ZAMBIA Railways Limited (ZRL) Board of Directors have accused ZRL Managing Director Clive Chirwa of demanding to be paid US$560,000 as his annual salary (or K248 million per month) which the Board rejected.
The five board members were responding to allegations by Professor Chirwa that the management board was corrupt and that the directors were demanding K500 million as sitting allowances.
However, the five Board members issued a statement denying the allegation and revealed that there was in fact mismanagement of the company, and accused the ZRL chief executive officer of gross mismanagement and serious breaches of corporate governance ethos.
The five, who are not serving in Government, are Mark Chona, the chairperson, and members Geoffrey Mulenga, Irene Mbewe and Jonam Mwansa. The members are paid K2, 600 as sitting allowances.
ZRL Board vice-chairperson Oliver Saasa, who issued the statement on behalf of his colleagues, said that Prof Chirwa had in fact been making decisions without the approval and involvement of the Board, a practice he said was against corporate decision-making.
Prof Saasa said Prof Chirwa embarrassed the Board when he announced that he would invest the US$120 million Eurobond funds to turn around the company without a feasibility study which, according to Prof Saasa, was a waste of money.
“As a result of this development, the Board resolved that Clive Chirwa should not be allowed to throw money to major restructuring projects until management has submitted to the Board for approval clearly-argued and properly sequenced activities,” Prof Saasa said.
“The Board has received insults from him for maintaining this position and, in one of his letters to the chairperson of the Board, he stated that he is at a different level of ‘intellectuality’ to be wasting his time with what he describes as a useless Board that is doing nothing and delays the implementation of ‘his’ grand vision.”
He said that Prof Chirwa was self-centred and did not recognise the Board and had refused to facilitate the development of a strategic plan for ZRL preferring to use his document he developed before the Board was appointed.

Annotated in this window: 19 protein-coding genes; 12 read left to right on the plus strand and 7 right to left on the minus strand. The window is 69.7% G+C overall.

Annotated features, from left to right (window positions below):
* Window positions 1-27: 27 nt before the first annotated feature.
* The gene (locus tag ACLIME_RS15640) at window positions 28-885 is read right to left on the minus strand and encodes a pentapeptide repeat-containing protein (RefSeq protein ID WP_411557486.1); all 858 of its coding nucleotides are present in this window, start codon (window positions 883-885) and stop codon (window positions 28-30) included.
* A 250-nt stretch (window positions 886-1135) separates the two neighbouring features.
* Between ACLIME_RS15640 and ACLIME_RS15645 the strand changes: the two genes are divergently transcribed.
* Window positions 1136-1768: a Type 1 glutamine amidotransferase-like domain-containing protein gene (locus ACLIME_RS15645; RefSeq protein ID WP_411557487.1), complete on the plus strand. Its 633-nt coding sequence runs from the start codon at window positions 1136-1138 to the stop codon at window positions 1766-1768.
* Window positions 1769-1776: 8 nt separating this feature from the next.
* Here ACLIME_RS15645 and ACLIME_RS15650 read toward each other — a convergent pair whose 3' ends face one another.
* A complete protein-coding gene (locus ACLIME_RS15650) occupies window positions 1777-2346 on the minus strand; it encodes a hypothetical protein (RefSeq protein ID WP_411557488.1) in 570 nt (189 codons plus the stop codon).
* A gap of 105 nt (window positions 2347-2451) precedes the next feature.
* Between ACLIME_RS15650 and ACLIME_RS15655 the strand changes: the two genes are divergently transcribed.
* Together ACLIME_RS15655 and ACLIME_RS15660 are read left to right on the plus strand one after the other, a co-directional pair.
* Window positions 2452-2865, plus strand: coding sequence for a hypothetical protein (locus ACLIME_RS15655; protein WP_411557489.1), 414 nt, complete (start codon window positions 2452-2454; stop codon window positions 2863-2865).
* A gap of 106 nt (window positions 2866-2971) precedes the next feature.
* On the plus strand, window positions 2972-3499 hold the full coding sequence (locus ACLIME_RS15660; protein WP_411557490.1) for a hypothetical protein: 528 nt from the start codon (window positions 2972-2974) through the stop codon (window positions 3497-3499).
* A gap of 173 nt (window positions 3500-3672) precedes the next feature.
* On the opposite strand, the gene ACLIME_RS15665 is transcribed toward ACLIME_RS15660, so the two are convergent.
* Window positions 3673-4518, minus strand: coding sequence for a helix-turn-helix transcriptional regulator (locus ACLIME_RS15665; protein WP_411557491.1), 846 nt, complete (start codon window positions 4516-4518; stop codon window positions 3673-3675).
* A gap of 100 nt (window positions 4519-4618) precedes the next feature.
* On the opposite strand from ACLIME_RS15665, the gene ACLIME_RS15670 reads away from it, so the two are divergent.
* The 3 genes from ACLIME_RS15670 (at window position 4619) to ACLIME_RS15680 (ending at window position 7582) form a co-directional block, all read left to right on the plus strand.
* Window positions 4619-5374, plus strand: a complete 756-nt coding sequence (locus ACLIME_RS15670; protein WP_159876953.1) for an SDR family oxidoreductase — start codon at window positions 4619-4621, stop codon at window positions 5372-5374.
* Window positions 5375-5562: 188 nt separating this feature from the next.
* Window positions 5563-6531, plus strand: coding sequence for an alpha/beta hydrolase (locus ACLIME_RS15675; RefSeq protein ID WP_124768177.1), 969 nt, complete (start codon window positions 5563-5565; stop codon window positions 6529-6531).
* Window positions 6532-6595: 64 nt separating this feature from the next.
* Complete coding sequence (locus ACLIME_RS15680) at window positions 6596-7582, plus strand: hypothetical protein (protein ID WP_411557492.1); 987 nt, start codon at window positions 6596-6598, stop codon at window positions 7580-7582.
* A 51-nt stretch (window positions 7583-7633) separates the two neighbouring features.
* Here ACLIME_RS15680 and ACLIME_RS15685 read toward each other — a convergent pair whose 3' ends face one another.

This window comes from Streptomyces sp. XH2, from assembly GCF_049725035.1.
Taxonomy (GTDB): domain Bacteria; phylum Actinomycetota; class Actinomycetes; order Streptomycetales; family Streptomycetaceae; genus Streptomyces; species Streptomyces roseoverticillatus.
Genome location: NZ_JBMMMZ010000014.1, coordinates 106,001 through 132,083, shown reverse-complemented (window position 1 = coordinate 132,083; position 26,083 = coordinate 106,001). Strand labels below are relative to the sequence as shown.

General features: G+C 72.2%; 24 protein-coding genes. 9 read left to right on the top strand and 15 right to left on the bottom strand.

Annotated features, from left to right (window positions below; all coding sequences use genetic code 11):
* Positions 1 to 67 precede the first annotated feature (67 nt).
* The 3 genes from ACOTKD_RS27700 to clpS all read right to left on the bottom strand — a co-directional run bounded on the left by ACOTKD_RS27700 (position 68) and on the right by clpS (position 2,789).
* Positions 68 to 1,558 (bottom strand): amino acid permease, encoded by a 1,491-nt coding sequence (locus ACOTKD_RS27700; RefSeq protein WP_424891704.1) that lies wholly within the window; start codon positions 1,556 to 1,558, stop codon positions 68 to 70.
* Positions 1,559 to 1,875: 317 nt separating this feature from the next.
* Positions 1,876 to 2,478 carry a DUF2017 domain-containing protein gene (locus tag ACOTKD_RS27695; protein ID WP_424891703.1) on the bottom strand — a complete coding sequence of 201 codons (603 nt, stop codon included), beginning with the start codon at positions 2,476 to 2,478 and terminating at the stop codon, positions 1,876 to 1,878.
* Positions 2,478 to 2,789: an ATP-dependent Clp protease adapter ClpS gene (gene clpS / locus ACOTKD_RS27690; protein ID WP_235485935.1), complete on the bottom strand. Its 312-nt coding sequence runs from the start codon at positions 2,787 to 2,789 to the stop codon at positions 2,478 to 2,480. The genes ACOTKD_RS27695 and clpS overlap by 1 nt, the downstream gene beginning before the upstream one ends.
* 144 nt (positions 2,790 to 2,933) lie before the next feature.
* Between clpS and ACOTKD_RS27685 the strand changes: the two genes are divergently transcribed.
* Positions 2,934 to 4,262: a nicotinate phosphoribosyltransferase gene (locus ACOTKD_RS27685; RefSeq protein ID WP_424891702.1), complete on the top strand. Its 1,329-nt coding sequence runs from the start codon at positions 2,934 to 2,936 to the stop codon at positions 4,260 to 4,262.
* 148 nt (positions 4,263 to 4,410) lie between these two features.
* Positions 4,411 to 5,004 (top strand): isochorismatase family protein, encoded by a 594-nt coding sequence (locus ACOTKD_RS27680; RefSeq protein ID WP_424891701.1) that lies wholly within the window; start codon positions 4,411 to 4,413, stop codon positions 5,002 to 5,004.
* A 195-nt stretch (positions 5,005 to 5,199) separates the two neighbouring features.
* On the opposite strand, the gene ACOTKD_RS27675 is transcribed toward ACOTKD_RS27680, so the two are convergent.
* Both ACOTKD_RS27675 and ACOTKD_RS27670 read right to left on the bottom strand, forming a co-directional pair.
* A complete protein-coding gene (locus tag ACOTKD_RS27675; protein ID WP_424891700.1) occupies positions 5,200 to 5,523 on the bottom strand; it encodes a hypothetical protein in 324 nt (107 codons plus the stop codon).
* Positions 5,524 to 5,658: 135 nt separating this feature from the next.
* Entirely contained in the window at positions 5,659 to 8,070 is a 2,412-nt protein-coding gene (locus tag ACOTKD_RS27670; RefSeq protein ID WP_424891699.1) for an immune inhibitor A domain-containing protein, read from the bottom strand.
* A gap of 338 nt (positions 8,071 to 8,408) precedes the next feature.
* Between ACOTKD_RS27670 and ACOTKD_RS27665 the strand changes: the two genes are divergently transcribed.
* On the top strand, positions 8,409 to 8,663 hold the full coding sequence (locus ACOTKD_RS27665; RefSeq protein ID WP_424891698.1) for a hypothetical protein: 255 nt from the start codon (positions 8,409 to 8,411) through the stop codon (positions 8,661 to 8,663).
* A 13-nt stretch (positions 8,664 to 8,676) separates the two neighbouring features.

Prof Saasa said Prof Chirwa’s differences with the Board started when it rejected his demand for $560,000 annual salary (or K248 million per month) and 25 per cent shares in ZRL at the end of his five-year contract.
This is in addition to K2.6 billion annual bonus and six free tickets per annum for his wife to UK/Europe which the Board and the Government considered obscene.
He said Prof Chirwa even attempted to shift the company’s headquarters from Kabwe to Lusaka which the Board rejected because the move could only be effected with the Government’s approval and the Board’s endorsement.
Prof Saasa said one issue that bordered on corruption was Prof Chirwa’s attempt to use his own company, Clavel Incorporated, to train all senior management staff at the company without declaring interest.
He was advised that the Board would not allow single-sourcing as it was against the Government’s procurement regulations and that President Michael Sata had already made a clear position on the matter and was briefed on current court cases regarding anomalous procurement practices.
Prof Saasa said legal opinion received by the Board suggested that the singular act bordered on criminality in a country that boasted of zero-tolerance to corruption.
As managing director, Prof Chirwa also wanted to chair the tender committee and when the Board advised him that the move was against good corporate governance, he refused to accept resulting in tension with some Board members.
In the meantime, he had advertised big procurement jobs for supply of equipment, including initiating the recruitment of senior management staff before the Board’s approval.
“Any procurement that ZRL management may be undertaking now are outside the clearance or guidance of the Board and if there are irregularities they are completely outside the knowledge, let alone sanctioning of the Board,” he said.
On accusation that the Board suspended the finance manager because she refused to pay Board members huge allowances, Prof Saasa said there were financial irregularities and the office of the Auditor General had been requested to carry out a forensic audit.
He said Prof Chirwa had refused to shift to Kabwe and was living at Fallsway luxury apartments and the company was paying K72 million as monthly rentals contrary to the Board’s directive.
He said that when the company received the $120 million from the Eurobond funds, the money was deposited in Zanaco account yielding four per cent interest when Finance Bank was offering between seven to 12.5 per cent interest depending on the period.
Efforts to get a comment from Prof Chirwa proved fruitless as he was not answering the phone calls.
They are today scheduled to hold a Press conference in Lusaka to shed more light on their differences with the managing director.